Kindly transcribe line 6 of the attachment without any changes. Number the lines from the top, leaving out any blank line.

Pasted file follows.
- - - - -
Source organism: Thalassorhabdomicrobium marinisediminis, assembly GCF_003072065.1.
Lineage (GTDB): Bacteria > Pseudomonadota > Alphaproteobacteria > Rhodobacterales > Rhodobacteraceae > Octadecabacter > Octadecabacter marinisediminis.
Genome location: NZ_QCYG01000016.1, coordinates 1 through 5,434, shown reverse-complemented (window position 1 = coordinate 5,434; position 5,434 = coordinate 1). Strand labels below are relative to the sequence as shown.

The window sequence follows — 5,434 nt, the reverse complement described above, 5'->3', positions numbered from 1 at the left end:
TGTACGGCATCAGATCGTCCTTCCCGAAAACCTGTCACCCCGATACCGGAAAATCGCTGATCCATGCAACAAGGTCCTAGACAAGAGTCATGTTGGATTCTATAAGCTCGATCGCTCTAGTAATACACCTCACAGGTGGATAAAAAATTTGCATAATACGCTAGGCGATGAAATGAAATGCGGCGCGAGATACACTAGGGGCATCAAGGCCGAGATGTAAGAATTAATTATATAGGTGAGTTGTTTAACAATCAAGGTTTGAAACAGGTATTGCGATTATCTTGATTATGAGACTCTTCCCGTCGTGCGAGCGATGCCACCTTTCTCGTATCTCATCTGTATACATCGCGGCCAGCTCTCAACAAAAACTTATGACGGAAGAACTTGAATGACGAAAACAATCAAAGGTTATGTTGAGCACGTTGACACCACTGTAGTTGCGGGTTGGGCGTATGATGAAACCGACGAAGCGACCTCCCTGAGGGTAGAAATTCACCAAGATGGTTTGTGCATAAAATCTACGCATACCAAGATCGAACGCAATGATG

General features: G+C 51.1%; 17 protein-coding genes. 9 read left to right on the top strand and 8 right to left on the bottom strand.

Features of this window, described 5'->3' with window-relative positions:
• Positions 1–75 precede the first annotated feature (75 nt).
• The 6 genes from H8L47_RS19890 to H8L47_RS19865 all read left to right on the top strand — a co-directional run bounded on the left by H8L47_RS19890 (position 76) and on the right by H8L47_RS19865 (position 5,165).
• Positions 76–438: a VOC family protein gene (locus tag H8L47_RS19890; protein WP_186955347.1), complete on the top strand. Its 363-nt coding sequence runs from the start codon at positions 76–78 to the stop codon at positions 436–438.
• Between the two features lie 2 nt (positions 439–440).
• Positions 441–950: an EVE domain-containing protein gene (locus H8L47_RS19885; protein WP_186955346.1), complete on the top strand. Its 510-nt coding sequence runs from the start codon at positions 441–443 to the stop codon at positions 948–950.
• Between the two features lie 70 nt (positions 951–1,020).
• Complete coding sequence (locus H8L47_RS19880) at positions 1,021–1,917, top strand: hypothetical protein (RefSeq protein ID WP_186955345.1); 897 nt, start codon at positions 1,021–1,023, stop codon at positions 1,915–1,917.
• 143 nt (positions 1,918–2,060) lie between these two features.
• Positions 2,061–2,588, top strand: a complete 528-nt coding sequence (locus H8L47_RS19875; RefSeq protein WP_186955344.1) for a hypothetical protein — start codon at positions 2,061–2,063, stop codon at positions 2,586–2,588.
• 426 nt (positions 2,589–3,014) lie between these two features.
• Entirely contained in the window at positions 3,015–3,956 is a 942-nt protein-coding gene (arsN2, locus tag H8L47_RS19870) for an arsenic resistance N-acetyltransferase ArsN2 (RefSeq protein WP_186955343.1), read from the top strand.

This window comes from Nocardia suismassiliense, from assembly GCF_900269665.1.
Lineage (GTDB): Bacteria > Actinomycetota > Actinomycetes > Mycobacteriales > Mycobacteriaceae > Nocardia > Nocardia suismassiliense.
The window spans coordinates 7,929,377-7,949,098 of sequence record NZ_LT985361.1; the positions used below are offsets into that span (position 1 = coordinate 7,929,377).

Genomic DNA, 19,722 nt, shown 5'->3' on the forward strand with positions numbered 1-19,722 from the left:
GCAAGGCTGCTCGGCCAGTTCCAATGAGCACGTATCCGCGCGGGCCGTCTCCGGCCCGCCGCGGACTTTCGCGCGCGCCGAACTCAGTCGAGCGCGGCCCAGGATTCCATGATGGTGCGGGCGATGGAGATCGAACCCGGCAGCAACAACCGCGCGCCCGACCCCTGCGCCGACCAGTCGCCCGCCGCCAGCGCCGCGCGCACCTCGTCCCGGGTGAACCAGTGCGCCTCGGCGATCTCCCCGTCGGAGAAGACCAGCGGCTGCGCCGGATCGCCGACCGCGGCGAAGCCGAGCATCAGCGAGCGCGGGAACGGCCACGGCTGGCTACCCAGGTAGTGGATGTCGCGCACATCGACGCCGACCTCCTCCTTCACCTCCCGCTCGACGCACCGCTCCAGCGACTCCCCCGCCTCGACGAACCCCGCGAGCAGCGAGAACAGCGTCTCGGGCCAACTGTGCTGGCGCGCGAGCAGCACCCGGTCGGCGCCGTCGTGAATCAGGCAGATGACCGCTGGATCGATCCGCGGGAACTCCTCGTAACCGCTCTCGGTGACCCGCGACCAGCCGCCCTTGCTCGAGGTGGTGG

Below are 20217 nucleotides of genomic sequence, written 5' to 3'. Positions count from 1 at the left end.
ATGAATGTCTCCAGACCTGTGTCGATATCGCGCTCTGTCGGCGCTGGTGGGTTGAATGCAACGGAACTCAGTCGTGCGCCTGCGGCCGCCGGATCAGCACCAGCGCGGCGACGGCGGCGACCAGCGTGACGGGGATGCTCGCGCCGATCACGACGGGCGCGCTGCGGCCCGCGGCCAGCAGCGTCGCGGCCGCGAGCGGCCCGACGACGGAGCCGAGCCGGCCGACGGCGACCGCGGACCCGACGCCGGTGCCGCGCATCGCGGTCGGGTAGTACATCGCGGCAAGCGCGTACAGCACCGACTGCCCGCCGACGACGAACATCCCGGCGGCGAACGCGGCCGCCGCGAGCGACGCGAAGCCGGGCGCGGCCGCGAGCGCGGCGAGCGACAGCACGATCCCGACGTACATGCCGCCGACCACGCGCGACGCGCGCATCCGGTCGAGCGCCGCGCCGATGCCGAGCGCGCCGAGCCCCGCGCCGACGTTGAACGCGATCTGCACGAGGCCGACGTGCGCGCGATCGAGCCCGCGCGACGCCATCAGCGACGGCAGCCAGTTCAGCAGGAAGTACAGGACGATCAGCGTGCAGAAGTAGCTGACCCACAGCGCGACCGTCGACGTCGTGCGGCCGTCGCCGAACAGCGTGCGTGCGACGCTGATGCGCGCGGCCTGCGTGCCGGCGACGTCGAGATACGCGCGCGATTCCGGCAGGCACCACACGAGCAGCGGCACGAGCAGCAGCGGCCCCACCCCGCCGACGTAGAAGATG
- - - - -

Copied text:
General features: G+C 51.1%; 17 protein-coding genes. 9 read left to right on the top strand and 8 right to left on the bottom strand.